Members of a Chinese delegation led by Vice Minister of Commerce and Deputy China International Trade Representative Wang Shouwen (2nd R) leave the building of the US Treasury after two days of talks with US representatives in Washington, DC, on August 23, 2018. [Photo: VCG]
The US Trade Representative (USTR) will hold the next public hearing regarding the proposed tariffs on 200 billion US dollars in Chinese goods on Monday, after five days of excoriation from a multitude of American business representatives.
Earlier in the week, China lodged a lawsuit with the World Trade Organization (WTO) over the latest round of Donald Trump’s tariffs on 16 billion US dollars’ worth of Chinese imports. The second tranche of tariffs took effect anyway, though the two economic superpowers were meeting for negotiations in Washington.
Amid the months-long tit-for-tat, affected industries expect the WTO to fairly address the tariff salvos to avert the rampant momentum of unilateralism.
Nonetheless, the move by China has failed to gain much fanfare among Westerners. The Washington Post published a commentary the day after, claiming that "the US-China trade war may well spell the end of the WTO." The article quoted Dani Rodrik, a political economist at Harvard, as saying that the global trade tribunal has imposed hyper-globalization rules "by reaching too far into the sovereignty of nations."
Trump’s White House has never skimped on voicing disdain for the WTO and on attempting to marginalize its role in seeking the so-called "fair trade," proclaiming that "WTO members are not playing fair with America!" and "China receives special treatment from the WTO." The US president’s intention to blindside the sole international trade governing body became more overt when he envisioned a tariff-free, barrier-free and subsidy-free trade area among wealthy Western countries at this year’s G7 summit.
China registered a record 275-billion-dollar trade surplus with the US because of its cheap labor force and large production capacity. But it’s common sense that a country on the lower end of the international value chain usually has a surplus of manufacturing goods, and one at the higher end of the chain ends up with a surplus on service trade. That’s why China had a deficit of 38 billion US dollars with America in service trade last year.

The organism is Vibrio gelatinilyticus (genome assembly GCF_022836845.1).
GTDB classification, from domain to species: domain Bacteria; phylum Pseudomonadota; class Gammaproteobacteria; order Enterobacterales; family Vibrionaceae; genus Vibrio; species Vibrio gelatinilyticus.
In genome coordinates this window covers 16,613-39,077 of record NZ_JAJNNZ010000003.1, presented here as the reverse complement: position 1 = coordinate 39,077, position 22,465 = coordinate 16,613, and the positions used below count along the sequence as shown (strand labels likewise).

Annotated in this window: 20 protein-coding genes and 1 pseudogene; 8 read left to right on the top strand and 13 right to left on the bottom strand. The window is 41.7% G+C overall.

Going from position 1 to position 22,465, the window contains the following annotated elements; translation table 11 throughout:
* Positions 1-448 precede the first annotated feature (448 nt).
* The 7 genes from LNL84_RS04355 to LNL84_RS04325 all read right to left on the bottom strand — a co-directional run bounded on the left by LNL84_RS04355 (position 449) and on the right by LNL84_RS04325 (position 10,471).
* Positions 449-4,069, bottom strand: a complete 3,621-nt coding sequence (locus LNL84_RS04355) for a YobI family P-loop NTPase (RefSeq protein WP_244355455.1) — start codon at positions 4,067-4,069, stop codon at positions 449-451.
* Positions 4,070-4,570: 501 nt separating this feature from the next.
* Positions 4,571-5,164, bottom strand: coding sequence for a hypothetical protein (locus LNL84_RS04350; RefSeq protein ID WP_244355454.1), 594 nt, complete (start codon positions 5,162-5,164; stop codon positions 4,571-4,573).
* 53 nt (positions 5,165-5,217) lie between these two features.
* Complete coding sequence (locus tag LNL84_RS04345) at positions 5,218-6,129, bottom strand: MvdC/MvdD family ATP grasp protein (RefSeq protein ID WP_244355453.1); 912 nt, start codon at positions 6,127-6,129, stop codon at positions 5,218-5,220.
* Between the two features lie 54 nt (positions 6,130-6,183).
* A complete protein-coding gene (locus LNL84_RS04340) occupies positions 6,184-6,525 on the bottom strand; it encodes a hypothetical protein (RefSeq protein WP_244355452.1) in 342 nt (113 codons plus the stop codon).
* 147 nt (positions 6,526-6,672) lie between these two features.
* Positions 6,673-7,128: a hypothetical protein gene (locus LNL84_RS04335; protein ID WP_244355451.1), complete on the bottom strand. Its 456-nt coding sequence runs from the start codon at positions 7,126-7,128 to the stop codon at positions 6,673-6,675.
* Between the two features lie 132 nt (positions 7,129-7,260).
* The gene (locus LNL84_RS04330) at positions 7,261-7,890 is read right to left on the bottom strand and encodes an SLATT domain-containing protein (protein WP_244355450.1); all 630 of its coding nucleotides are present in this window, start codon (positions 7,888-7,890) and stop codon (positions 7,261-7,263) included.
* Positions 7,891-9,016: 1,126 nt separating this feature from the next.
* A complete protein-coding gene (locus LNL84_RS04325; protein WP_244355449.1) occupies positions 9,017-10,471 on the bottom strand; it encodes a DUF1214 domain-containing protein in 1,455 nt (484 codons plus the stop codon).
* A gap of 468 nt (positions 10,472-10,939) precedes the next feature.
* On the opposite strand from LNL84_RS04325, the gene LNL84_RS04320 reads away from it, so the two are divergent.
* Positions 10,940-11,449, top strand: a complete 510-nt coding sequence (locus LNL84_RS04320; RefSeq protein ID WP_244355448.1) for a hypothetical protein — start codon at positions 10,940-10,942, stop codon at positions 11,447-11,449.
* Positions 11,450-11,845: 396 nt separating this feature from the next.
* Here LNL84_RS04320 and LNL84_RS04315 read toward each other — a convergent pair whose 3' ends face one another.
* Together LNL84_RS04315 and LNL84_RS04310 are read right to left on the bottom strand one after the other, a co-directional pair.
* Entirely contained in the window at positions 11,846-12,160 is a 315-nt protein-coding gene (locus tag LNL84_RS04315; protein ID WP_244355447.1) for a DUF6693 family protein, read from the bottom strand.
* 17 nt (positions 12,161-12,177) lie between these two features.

Deficits and surpluses are normal phenomena in present-day global trade. The WTO is not to blame for this; instead, Trump’s haunting obsession with "Cash is King" has fueled the trade row.
But so far, the WTO has failed to give an answer to jittery businesses. Its role has constantly been questioned over the past months and even admonished for being too fragile to handle a trade conflict.
"The WTO is facing the most serious threat over the past 70 years for the multilateral trading system," said Sun Zhenyu, chairman of the China Society for WTO Studies, said at a recent symposium on WTO reform sponsored by the Center for China and Globalization(CCG) and the Geneva-based International Centre for Trade and Sustainable Development (ICTSD).
The major threat for the organization now is trade protectionism, added Sun, who once served as the ambassador of China to the WTO.
The West Wing, now largely occupied by pro-establishment China hawks, believes that China’s WTO membership is a mistake because Washington helped Beijing gain access to global trade through the WTO accession but failed to change its political system. Therefore, they are attempting to rewrite the rules of the WTO and even start to work on paralyzing it.
So if the WTO "primed the ground for today’s populist reaction," as Mr. Rodrik asserted, how should we define the behavior of a single member trying to put its domestic rules above WTO rules?
The tariff race is the largest-scale state intervention in normal trade over the past seven decades, according to Sun, adding that using national security to justify the disruption is tragic.
But the tragedy has provided a chance for the WTO to reform. "The WTO is a large complex and elaborate system, but it’s now indeed lagging behind the dramatically changing world," said Ricardo Meléndez-Ortiz, co-founder of the ICTSD.
The WTO reform should incorporate theories of a digital and low-carbon economy, apart from its perennial focus on trade in goods and the tariff issue. "State intervention in the economy is happening in all economies around the world in different degrees and in many different forms and many different mechanisms," he noted, "so rules are crucial to addressing the China-US trade feud."
In addition, the WTO must revitalize its dispute settlement system. "Lawyers usually have to prepare for long papers and a ruling always takes years, which are unaffordable for many developing countries. And by the time of the verdict, damage has been done," Sun said.
Efficiency is another area that needs improvement to defend the fundamental purpose of the WTO: the free flow of goods, services and capital.
In the era of globalization, as long as the WTO adheres to its core mission and reforms accordingly, it could continue to remain relevant.